1. The “Bateson argument”: Subjectivation is achieved through the conjunction of two different channels or media that are used at the same time between interrelated subjects: verbalized, propositional knowledge (words, speech, discourse, text, anything that can be expressed in so many words, including systems of signs that can be decoded and translated into words such as, for example, polluting substances as ‘matter out of place’ according to Mary Douglas); and, on the other hand, procedural knowledge that is incorporated in bodily conducts and material culture, such as riding a bicycle or non-verbal bodily communication between two subjects (eg. mother-child interaction as photographed by Bateson and Mead 1942, or interactions in the Naven ritual as described by Bateson 1972: 178-183). There is no automatic agreement between what is conveyed or achieved by the two media in any given situation, or between the same persons or groups. This is exactly what Bateson postulated when he expressed the ‘non-agreement’ hypothesis. He stressed the cognitive gaps and contradictions between the two media. For example, the rejecting attitude of Balinese mothers while handling their children and talking affectionately to them. Hence, the Palo Alto school and the theory of schismogenesis. In ordinary life, says Bateson, such a cognitive gap may trigger a process of schismogenesis in the person (1936: 195-196), family (207-208), groups (183-185), politics (186), etc.
  2. The Foucauldian argument: Subjectivation is a double process of a) production of given subjectivities, lifestyles, repertoires of practice, and b) a process of subjection to a sovereignty. Or else, said in a different way, governmentalities are systems of action on other people’s action. One cannot assume that acting on other people is devoid of tensions, contradictions and conflicts. Yet, governmentalities act on the subject precisely at the point where the subject governs itself, and takes him/herself as the object of his/her own actions. Subjection/subjectivation is geared to an ambiguous exercise of power; power as a means of producing subjects and shaping them, and power as a means to control, exercise domination, and even punish. Power addresses the body of the subject through material “dispositifs”. At the same time, power proposes a discourse that may cover up the material contraptions used to subject people. Subjectivation is not a smooth, peaceful and entirely positive process.
  3. The neuro-cognitive sciences argument: The body and the cognitive unconscious. Whereas any subject has a reflexive awareness of his speech and what it means, this is not the case with bodily conducts. Bodily conducts and the sensorium are buried in the cognitive unconscious (see Berthoz 2000 and Buser 2005). We are not conscious of the billions of nervous impulses needed to peddle efficiently while keeping one’s balance on a bicycle. We are not conscious of all the stimuli that we receive through the seven sensory channels (and many more). If we were conscious of them, we would be overwhelmed by the flood of sensations and incapable of performing any coordinated bodily conduct. We would be incapable of keeping control over such a flood. In ordinary life, our nervous/cognitive system selects and brings to our awareness only those stimuli that are relevant to our present situation, that is, a minute fraction of what our seven senses actually catch. It inhibits the perception of irrelevant stimuli. Consequently, there is a fundamental imbalance between, say, verbal self-awareness (and intentionality) in speech on the one hand, and the bodily/sensory unconscious on the other hand. Experiments with top athletes show that the description they give of their movements when speaking are mistaken up to 50%. This peculiarity of our cognitive system provides the conditions for cognitive gaps, contradictions, conflicts between conscious verbalized knowledge, and mostly unconscious embodied procedural knowledge and the sensorium over which we have very little conscious control.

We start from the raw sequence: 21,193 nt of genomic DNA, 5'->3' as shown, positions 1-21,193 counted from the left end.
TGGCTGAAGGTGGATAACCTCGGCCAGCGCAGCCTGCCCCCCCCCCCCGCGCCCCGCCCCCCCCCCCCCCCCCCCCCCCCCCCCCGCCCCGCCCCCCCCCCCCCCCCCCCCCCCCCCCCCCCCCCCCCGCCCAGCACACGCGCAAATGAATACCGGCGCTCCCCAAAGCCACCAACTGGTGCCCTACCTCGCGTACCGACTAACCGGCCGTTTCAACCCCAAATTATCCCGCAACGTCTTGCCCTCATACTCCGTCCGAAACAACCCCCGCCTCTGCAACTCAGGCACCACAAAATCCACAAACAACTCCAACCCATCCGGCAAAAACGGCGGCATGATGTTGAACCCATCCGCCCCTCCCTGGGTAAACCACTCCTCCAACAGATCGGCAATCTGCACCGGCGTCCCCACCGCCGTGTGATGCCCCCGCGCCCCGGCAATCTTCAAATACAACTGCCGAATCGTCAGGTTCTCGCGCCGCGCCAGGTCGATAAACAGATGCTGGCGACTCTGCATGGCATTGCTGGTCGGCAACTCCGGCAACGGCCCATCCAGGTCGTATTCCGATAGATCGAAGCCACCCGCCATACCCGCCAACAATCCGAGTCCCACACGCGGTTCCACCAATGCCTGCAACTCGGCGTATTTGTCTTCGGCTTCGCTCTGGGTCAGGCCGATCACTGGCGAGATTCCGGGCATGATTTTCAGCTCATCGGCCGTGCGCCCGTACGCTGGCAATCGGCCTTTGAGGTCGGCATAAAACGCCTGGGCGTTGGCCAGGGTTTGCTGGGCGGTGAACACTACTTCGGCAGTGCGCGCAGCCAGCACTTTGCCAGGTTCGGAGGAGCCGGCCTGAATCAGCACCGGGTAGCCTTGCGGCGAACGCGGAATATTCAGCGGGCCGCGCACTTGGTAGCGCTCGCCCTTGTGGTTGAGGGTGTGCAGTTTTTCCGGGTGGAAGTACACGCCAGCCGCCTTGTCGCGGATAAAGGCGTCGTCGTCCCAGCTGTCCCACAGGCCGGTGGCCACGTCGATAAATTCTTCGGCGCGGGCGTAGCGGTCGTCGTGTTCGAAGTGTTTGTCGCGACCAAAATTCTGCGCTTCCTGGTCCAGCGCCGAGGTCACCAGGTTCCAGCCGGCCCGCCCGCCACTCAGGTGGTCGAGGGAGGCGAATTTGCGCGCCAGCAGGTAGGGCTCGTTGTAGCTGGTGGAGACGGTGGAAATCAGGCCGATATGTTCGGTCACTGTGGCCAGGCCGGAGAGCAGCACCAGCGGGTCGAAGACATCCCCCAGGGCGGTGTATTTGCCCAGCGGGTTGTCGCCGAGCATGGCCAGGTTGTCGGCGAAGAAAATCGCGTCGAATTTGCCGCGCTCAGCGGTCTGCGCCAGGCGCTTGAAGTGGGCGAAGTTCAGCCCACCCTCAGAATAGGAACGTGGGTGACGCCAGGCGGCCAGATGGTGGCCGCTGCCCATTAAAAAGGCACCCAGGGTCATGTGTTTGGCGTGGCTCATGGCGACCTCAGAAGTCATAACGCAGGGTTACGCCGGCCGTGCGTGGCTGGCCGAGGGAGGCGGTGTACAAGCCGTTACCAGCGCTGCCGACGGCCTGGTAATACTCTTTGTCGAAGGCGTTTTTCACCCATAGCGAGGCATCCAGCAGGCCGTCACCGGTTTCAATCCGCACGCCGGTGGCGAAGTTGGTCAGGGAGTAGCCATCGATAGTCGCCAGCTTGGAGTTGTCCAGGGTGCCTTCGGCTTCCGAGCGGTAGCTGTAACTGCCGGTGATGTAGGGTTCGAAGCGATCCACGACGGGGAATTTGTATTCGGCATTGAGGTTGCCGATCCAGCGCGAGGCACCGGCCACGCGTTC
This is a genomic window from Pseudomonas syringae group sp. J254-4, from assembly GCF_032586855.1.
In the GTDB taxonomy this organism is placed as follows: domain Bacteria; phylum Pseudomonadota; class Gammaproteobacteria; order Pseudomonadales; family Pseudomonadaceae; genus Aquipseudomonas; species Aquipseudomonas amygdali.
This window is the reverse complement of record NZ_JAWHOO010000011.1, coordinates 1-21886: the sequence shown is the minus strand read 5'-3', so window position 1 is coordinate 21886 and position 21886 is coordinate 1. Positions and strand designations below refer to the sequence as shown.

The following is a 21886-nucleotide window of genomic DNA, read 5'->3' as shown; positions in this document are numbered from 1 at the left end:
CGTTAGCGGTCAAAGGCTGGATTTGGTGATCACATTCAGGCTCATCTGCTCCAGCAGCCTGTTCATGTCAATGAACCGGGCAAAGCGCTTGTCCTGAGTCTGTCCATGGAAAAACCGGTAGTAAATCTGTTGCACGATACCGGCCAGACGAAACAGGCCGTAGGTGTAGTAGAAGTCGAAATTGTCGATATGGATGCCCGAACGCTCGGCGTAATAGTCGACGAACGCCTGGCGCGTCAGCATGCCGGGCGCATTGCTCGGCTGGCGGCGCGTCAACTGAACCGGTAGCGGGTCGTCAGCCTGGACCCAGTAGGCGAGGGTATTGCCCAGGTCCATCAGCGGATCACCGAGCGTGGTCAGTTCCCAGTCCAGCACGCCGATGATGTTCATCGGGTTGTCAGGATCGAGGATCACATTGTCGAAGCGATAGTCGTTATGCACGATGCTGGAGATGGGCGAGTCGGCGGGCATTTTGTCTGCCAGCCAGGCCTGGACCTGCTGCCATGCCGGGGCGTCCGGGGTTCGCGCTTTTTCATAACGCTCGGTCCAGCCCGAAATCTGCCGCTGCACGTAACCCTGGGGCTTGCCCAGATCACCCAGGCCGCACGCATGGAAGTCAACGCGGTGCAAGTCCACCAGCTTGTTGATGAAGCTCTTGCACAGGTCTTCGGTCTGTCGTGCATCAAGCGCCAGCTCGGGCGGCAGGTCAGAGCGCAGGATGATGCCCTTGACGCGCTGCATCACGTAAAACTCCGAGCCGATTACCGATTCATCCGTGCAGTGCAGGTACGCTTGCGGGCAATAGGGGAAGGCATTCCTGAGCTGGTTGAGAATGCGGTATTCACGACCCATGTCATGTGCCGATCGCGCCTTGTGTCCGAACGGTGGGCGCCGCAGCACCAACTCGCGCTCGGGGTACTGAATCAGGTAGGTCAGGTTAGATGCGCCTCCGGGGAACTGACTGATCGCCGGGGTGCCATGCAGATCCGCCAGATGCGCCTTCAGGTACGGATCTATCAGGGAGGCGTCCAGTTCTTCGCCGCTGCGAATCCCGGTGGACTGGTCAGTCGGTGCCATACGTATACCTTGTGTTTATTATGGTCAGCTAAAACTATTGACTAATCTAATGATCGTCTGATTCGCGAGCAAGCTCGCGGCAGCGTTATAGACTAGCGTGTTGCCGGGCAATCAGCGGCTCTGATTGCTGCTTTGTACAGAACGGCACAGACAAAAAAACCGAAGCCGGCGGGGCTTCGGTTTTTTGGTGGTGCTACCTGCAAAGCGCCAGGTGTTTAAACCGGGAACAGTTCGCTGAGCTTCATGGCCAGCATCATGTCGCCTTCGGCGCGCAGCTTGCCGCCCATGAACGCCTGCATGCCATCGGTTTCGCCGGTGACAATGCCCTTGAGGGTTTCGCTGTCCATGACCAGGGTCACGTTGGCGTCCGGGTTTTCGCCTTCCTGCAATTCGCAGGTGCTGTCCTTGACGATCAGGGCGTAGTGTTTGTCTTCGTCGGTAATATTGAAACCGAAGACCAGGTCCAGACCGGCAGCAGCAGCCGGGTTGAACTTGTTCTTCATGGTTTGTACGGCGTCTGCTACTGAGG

Coming back to my example of the Mankon kingdom, the contradiction between verbalized discourses on the one hand, and bodily and material technologies of power on the other hand, was essential to the technologies of royal power and to the process of monarchic subjectivation. The cognitive gap and the contradiction ‘marched’ the subjects (and the king himself). You can challenge a discourse. You cannot challenge the fact that the king’s body is imbued by ancestral substances and, consequently, can spray his saliva on you to impart some ancestral life essence. You just accept it as a fact of life, because it is real. This kind of cognitive gap is precisely what creates compliance to the religious ‘real’ and makes the faithful march forward. It is not something accidental or an indication that something has failed to function. It belongs with the very mechanism of subjectivation. It means that the mental image of the king is something different from the king, just as the painting of the pipe “is not a pipe” as Magritte aptly demonstrated.To conclude, unless we as anthropologists, make a clear distinction between bodily and material cultures of religion on the one hand and their representations on the other hand, between the pipe and the representation of the pipe, and between their diverse affordances, we miss something that is essential to religious compliance. Unless we contrive to have specific conceptual and theoretical tools to study bodily and material cultures (gestures, motions, perceptions, material characteristics of objects, the sensorium etc.) on the one hand, and their representations on the other hand, we miss something essential. Unless we go one step further and analyse the articulation between the experience of the pipe to its representation for given subjects (as did Bateson), we miss something essential. We fall victims to the Magritte effect.

References

  • Bateson, Gregory and Margaret Mead (1942). Balinese Character: A PhotographicAnalysis. New York, NY; New York Academy of Sciences.Bateson, Gregory (1972). Steps to an Ecology of Mind: Collected Essays in Anthropology,Psychiatry, Evolution, and Epistemology. London; Chandler Publishing Company.
  • _____(1936). Naven: A Survey of the Problems Suggested by a Composite Picture of the Culture of a New Guinea Tribe Drawn from Three Points of View. Stanford, CA; Stanford University Press.
  • Berthoz, Alain (2000). The Brain’s Sense of Movement. Cambridge, MA; Harvard University Press.
  • Buser, Pierre (2005). L’Inconscient aux mille visages. Paris; Odile Jacob.
  • Warnier, Jean-Pierre (2007). The Pot-king: The Body and Technologies of Power. Leiden; Brill.
  • _____(2011). “Bodily/material culture and the fighter’s subjectivity”, Journal of Material Culture, 16(4): 359-375.